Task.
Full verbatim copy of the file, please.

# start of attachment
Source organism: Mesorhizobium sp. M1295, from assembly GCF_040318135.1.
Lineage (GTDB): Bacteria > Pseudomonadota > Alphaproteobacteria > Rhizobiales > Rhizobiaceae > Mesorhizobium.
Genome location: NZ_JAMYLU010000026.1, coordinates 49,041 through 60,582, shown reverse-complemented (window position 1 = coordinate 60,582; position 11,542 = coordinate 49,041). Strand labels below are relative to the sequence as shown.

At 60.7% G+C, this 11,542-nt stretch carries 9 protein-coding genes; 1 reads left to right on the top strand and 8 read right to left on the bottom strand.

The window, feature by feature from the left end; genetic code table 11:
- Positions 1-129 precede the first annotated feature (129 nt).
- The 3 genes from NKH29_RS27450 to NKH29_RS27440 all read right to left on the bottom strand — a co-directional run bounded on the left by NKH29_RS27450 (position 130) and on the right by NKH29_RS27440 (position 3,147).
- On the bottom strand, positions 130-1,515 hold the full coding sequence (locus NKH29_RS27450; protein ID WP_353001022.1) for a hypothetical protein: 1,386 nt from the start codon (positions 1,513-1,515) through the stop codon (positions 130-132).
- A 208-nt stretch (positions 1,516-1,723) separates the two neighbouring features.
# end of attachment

Source organism: Mesorhizobium sp. M1295, from assembly GCF_040318135.1.
Lineage (GTDB): Bacteria > Pseudomonadota > Alphaproteobacteria > Rhizobiales > Rhizobiaceae > Mesorhizobium.
Genome location: NZ_JAMYLU010000026.1, coordinates 49,041 through 60,582, shown reverse-complemented (window position 1 = coordinate 60,582; position 11,542 = coordinate 49,041). Strand labels below are relative to the sequence as shown.

At 60.7% G+C, this 11,542-nt stretch carries 9 protein-coding genes; 1 reads left to right on the top strand and 8 read right to left on the bottom strand.

The window, feature by feature from the left end; genetic code table 11:
- Positions 1-129 precede the first annotated feature (129 nt).
- The 3 genes from NKH29_RS27450 to NKH29_RS27440 all read right to left on the bottom strand — a co-directional run bounded on the left by NKH29_RS27450 (position 130) and on the right by NKH29_RS27440 (position 3,147).
- On the bottom strand, positions 130-1,515 hold the full coding sequence (locus NKH29_RS27450; protein ID WP_353001022.1) for a hypothetical protein: 1,386 nt from the start codon (positions 1,513-1,515) through the stop codon (positions 130-132).
- A 208-nt stretch (positions 1,516-1,723) separates the two neighbouring features.